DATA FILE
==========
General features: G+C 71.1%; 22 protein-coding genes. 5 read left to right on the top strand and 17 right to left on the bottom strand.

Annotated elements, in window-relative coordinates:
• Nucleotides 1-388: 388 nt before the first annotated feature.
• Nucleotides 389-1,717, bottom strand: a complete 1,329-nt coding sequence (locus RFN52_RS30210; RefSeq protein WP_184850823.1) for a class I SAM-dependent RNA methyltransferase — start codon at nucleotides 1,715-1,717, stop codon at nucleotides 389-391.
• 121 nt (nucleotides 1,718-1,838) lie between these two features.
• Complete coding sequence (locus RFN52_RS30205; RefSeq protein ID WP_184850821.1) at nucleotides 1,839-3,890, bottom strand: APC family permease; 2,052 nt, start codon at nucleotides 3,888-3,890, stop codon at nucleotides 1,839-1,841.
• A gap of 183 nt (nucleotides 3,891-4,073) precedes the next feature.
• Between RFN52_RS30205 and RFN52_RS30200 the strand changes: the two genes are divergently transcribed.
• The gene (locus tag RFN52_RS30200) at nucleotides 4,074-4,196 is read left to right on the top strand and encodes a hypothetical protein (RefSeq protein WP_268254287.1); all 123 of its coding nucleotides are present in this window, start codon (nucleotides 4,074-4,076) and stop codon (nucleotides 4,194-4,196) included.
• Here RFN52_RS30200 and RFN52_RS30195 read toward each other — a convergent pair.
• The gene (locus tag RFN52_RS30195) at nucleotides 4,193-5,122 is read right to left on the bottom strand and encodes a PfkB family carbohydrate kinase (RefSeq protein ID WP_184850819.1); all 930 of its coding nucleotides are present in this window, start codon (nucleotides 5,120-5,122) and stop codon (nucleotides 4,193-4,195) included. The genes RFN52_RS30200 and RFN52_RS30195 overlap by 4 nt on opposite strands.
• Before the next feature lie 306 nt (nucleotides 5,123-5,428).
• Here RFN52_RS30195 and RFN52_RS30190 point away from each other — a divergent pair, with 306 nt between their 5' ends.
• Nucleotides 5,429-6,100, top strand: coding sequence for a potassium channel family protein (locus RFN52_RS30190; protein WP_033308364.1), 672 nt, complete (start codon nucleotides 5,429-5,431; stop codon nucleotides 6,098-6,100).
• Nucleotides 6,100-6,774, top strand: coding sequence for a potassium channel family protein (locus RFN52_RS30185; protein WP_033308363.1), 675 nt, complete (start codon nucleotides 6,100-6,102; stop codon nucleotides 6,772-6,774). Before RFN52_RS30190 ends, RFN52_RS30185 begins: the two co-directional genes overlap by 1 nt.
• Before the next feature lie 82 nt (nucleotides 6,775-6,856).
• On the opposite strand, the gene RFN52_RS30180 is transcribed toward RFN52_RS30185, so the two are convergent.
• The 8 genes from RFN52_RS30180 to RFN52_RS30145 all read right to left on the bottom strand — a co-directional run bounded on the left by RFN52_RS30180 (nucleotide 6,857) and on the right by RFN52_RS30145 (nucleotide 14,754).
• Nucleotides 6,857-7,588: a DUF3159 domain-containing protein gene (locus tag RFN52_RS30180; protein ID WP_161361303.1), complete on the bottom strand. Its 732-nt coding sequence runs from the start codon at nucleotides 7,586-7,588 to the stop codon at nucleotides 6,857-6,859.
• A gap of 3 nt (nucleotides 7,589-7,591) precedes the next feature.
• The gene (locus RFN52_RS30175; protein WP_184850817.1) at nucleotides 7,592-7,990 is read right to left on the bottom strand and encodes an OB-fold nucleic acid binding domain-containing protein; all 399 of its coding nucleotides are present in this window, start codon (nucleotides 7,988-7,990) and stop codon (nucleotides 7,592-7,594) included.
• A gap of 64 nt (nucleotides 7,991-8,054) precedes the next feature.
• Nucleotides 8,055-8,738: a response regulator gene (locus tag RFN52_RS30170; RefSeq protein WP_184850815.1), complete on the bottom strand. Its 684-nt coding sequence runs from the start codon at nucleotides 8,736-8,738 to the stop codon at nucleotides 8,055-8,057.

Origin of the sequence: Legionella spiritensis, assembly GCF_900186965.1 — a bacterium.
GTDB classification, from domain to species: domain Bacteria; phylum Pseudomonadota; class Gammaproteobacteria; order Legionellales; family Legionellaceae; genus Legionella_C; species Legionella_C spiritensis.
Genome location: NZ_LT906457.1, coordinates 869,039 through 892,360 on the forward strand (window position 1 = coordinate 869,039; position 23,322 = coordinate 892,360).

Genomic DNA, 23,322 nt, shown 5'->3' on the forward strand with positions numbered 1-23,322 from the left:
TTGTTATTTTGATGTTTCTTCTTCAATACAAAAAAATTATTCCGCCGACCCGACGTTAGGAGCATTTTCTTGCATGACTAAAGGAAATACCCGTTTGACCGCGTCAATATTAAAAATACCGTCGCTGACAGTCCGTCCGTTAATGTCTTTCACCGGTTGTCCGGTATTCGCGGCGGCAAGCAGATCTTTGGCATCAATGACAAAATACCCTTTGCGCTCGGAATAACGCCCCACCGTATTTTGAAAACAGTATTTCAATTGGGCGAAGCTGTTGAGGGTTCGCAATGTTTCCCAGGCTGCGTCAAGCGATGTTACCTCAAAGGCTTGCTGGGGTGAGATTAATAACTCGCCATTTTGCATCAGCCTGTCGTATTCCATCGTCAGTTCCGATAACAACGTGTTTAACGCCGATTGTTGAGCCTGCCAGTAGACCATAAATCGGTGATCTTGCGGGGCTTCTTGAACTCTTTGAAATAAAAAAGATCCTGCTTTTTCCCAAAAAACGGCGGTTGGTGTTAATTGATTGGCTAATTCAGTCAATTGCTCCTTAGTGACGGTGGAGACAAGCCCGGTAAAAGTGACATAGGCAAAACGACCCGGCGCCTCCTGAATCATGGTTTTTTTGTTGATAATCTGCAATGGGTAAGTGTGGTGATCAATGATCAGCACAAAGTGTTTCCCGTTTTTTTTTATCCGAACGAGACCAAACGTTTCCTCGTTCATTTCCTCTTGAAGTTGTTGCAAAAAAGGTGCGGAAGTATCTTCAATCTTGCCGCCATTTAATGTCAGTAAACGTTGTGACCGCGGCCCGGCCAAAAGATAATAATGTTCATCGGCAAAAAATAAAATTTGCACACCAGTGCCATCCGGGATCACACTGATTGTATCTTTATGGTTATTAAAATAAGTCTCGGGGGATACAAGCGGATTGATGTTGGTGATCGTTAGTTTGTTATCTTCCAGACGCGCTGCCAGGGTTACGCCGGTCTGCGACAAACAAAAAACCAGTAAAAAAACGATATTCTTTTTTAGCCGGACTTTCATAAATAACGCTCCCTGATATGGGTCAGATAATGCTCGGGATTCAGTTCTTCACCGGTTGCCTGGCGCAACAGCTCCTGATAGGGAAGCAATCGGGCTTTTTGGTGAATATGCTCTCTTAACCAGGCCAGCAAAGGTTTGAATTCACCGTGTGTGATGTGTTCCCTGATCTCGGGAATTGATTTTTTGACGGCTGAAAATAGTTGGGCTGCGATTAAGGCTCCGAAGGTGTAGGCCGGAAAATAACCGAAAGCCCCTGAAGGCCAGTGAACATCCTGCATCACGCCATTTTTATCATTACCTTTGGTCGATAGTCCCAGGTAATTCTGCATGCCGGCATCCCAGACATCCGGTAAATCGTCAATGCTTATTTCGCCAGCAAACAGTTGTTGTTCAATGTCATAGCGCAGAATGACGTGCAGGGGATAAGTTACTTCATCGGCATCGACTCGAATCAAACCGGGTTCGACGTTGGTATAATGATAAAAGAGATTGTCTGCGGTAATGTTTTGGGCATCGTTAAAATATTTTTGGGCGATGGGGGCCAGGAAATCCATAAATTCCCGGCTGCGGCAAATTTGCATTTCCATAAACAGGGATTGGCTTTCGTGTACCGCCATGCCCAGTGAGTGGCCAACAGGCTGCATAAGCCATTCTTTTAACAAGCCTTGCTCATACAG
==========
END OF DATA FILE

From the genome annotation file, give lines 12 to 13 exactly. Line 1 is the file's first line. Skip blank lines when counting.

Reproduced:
• Before the next feature lie 306 nt (nucleotides 5,123-5,428).
• Here RFN52_RS30195 and RFN52_RS30190 point away from each other — a divergent pair, with 306 nt between their 5' ends.